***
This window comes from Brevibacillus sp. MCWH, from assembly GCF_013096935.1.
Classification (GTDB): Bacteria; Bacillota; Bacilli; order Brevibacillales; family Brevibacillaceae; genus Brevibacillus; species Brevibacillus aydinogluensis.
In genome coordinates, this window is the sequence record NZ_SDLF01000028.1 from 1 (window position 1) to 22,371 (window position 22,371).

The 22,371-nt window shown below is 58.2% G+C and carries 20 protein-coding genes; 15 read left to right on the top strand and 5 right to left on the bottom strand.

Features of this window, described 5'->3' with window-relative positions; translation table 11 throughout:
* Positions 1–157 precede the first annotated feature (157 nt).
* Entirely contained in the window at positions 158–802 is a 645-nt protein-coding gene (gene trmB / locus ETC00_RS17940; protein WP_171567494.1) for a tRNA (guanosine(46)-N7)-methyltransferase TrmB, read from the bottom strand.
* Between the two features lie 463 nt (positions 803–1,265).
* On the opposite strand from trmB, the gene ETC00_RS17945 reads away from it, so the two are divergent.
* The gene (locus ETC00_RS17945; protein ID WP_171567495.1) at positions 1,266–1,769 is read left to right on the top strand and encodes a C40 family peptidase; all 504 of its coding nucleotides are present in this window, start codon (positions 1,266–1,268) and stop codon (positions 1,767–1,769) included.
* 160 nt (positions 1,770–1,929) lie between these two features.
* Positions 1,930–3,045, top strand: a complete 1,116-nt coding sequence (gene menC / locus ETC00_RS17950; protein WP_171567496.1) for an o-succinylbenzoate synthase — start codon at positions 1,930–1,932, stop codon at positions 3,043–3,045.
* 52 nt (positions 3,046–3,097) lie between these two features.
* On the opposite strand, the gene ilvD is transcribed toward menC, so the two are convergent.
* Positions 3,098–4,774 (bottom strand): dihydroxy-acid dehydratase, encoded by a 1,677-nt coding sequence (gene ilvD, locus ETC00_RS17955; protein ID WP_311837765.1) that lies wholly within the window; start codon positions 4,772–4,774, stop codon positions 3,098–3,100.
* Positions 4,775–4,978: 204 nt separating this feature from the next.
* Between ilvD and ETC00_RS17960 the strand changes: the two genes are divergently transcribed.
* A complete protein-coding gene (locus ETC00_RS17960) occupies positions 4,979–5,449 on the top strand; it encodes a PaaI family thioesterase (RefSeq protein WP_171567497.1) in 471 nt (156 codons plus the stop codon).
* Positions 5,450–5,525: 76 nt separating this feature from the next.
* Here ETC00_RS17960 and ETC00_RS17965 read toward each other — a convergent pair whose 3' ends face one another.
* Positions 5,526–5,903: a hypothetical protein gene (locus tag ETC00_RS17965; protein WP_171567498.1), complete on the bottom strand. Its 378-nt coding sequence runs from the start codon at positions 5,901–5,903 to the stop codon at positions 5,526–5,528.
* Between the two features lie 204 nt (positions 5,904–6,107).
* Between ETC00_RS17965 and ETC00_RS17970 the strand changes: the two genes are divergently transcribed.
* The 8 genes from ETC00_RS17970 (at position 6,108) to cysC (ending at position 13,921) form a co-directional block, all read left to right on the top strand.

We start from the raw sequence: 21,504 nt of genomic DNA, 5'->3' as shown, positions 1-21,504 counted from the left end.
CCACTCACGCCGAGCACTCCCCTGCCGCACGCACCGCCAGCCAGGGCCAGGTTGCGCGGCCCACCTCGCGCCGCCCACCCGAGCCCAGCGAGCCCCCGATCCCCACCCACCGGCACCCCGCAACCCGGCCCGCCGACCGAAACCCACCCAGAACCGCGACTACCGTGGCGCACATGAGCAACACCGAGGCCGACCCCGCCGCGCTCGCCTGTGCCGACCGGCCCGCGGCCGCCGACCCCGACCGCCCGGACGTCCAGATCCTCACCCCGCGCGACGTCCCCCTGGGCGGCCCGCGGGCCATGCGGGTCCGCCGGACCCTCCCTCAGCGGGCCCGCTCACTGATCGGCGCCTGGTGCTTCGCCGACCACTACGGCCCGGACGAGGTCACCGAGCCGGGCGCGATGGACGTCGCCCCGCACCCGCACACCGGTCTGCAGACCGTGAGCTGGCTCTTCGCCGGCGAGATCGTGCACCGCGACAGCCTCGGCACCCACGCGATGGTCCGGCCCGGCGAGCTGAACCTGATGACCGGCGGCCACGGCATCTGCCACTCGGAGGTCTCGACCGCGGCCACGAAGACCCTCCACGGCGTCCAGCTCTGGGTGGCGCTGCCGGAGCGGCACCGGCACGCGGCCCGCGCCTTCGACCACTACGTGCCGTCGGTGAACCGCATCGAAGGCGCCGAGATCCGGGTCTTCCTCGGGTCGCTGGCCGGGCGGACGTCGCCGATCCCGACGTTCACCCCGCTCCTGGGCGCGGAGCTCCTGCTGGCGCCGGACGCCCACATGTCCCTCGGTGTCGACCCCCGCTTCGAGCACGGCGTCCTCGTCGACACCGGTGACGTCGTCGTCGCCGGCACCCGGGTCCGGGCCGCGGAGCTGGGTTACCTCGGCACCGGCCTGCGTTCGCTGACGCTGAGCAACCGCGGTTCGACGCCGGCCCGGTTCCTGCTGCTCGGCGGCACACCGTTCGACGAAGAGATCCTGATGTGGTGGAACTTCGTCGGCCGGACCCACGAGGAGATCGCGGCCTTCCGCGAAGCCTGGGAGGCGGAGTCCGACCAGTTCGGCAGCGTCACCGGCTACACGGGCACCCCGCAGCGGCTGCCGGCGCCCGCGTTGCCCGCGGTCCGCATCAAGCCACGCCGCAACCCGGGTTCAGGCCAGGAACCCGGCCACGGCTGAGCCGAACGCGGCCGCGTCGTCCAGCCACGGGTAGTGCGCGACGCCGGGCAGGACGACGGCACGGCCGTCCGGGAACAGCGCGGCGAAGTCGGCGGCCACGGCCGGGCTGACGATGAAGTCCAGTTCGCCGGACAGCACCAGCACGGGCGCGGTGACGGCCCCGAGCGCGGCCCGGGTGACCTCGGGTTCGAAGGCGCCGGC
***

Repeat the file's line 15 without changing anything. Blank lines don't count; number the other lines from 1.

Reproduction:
* Positions 3,098–4,774 (bottom strand): dihydroxy-acid dehydratase, encoded by a 1,677-nt coding sequence (gene ilvD, locus ETC00_RS17955; protein ID WP_311837765.1) that lies wholly within the window; start codon positions 4,772–4,774, stop codon positions 3,098–3,100.